Beyonce didn’t win Album of the Year at the Grammys for her cultural sensation “Lemonade,” but the always hysterical Tituss Burgess could take home an Emmy Award for his own interpretation on “Unbreakable Kimmy Schmidt.”
The two-time Emmy nominee hopes to return to the race for Best Comedy Supporting Actor for his over-the-top performance as Titus Andromedon on the Netflix comedy. Burgess is consistently funny throughout season three, but the second episode (“Kimmy’s Roommate Lemonades!”) provides one of his best showcases to date. When he thinks his boyfriend Mikey (Mike Carlsen) is cheating, Titus takes inspiration from Queen Bey and reenacts “Lemonade.” Complete with his own revised lyrics (“Hold up / I ain’t playin’ with ya, meatball”), Burgess struts down the street in a flowing yellow dress, recruits Carol Kane as a twerking backup dancer, and takes himself far too seriously while riffing on the poetry found in Beyonce’s visual album. If you thought Burgess would never be able to top season one’s viral “Peeno Noir” music video, you thought wrong.
The actor actually has quality material in nearly every one of the season’s 13 episodes. He sings for a conspiracy theorist, battles big pharma, pretends to be a straight suitor of Jacqueline (Jane Krakowski), and wonders if he ate Dionne Warwick (Maya Rudolph) during a cruise. Should “Unbreakable Kimmy Schmidt” nab multiple acting nominations as it has for its previous two seasons, voters will be seeing a ton of Burgess’s crazy antics in his co-stars’ submissions. That’s because Emmy winners are no longer decided by small, isolated judging panels. Now eligible voters can vote in as many acting categories as they like, so if Krakowski and Ellie Kemper earn nominations and voters watch their submissions before voting in Burgess’s category, he could get a boost.
Titus’s penchant for the dramatic greatly benefits his awards chances. A flamboyant, larger-than-life character is usually catnip to Emmy voters. Sean Hayes provided a blueprint for sassy gay characters and won this category for his iconic performance on “Will & Grace” in 2000. Eric Stonestreet won twice (2010, 2012) for playing the similarly fabulous Cameron on “Modern Family.” Other over-the-top winners in this category include Michael Richards (“Seinfeld”) with three wins (1993-1994, 1997), Ty Burrell (“Modern Family”) with two wins (2011, 2014), and David Hyde Pierce (“Frasier”) with four wins (1995, 1998-1999, 2004). With 11 nominations for playing Niles Crane, Pierce is actually the most nominated actor in the history of the category. It pays to be a scene-stealer with Emmy voters.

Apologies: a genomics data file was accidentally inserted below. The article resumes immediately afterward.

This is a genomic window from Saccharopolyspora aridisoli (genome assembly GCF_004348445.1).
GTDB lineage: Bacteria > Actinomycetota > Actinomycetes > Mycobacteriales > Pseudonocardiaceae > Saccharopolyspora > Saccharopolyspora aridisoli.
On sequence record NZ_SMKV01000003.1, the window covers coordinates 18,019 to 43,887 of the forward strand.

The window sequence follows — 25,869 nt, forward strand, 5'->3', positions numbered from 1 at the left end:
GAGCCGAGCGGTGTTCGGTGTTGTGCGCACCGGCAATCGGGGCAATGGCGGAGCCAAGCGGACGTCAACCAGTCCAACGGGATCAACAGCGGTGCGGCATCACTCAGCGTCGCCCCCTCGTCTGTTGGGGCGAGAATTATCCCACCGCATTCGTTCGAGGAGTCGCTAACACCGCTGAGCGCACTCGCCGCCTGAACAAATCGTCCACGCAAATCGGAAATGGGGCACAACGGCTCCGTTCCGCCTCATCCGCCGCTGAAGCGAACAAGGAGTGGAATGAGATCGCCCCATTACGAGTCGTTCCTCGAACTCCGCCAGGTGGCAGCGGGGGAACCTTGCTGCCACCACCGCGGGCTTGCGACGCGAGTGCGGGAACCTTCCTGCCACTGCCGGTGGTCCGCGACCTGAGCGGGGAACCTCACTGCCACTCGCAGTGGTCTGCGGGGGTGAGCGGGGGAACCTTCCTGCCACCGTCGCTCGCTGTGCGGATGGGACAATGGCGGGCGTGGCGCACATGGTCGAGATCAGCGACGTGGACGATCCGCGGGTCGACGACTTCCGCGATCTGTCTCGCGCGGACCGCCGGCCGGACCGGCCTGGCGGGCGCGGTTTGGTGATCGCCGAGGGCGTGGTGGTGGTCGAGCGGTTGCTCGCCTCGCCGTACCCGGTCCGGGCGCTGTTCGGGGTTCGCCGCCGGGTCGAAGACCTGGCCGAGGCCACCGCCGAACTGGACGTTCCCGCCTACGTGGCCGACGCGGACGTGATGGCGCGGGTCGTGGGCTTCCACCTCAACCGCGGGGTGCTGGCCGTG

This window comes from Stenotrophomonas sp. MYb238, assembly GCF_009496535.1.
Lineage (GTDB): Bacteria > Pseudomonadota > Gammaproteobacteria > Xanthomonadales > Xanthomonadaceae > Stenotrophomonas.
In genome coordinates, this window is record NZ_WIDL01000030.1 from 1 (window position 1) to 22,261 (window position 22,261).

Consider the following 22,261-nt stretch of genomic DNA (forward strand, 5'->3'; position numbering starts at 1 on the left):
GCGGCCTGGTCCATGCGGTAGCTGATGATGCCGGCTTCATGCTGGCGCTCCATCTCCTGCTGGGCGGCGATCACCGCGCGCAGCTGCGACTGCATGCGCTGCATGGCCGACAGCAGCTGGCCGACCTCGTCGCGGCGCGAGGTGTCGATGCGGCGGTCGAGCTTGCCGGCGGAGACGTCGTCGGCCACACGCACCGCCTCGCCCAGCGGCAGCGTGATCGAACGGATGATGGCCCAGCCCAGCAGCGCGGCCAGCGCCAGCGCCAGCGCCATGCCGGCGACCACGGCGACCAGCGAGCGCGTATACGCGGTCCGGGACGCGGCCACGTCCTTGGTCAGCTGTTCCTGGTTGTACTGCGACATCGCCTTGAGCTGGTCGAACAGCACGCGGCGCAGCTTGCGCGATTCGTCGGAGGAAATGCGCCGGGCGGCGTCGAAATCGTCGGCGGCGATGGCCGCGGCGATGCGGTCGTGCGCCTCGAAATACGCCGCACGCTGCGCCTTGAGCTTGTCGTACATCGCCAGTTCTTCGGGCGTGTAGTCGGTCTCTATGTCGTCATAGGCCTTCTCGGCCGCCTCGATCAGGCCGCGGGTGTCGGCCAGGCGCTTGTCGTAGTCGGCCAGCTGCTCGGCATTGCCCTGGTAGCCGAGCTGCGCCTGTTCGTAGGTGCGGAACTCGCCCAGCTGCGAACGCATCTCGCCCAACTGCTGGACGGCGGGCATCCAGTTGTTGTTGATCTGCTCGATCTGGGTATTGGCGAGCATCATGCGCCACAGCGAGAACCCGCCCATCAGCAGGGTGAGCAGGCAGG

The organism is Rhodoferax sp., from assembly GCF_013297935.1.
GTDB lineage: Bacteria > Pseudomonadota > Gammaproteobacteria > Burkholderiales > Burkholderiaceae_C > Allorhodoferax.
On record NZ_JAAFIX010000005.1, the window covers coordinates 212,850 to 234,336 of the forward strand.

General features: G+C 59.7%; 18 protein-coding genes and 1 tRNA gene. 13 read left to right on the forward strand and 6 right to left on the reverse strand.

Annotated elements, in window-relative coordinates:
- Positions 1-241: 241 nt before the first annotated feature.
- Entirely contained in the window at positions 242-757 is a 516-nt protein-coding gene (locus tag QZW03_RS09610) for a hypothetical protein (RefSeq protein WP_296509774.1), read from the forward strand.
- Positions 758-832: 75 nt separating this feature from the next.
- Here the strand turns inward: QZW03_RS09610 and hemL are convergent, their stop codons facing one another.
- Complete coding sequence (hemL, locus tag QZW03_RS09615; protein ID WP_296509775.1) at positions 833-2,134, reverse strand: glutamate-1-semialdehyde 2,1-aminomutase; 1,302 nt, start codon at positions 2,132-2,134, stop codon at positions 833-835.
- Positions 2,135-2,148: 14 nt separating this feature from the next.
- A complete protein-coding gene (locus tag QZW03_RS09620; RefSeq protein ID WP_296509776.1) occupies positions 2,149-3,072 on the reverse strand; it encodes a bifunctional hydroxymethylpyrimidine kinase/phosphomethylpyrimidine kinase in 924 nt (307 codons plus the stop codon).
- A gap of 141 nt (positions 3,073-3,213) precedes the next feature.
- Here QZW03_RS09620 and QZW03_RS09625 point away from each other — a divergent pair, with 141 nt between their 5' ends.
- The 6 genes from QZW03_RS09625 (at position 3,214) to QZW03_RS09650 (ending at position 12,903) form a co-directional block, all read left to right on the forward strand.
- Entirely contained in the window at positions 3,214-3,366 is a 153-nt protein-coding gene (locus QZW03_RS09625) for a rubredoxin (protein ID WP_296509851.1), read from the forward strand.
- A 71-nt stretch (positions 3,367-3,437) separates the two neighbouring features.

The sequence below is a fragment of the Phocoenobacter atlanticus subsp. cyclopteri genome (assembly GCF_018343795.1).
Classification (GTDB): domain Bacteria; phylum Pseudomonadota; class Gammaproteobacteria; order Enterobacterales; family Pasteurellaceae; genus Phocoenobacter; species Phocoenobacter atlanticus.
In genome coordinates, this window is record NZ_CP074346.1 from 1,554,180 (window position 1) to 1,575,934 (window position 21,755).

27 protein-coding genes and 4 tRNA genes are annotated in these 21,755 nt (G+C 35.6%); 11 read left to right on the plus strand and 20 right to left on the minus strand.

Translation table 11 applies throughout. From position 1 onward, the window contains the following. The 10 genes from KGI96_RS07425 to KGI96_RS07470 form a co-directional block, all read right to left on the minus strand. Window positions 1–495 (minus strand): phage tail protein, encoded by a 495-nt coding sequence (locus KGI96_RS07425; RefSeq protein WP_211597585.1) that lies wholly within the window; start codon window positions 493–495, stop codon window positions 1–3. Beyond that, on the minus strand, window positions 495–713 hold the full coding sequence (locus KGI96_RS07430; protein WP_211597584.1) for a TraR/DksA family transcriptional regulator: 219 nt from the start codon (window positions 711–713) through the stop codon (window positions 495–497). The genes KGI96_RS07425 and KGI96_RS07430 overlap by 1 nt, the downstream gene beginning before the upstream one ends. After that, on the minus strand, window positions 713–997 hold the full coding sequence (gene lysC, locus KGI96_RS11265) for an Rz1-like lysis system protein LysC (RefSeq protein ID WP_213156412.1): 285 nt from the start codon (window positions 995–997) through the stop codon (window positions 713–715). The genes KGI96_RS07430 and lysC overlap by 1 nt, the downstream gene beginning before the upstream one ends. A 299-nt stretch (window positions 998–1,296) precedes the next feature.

So why hasn’t Burgess seen a victory if he has so much going for him? Perhaps it was his status as a relative newcomer in the television industry that held him back. On his first nomination in 2015 he was bested by Tony Hale of “Veep,” a veteran and previous Emmy winner. And last year Burgess lost to Louie Anderson from “Baskets,” a substantially loved actor with a respected resume.
But this year the tide may turn, as Burgess was nominated for the SAG Award for the first time earlier this year. Not only was that a much-needed industry stamp of approval, but that category is actually more competitive than at the Emmys. The SAG Awards have no distinction between lead and supporting actors in their television awards, so Burgess muscled his way to a nomination in a catch-all category with just five slots. So with his genius catchphrases and random song breaks, an Emmy should be well within reach.
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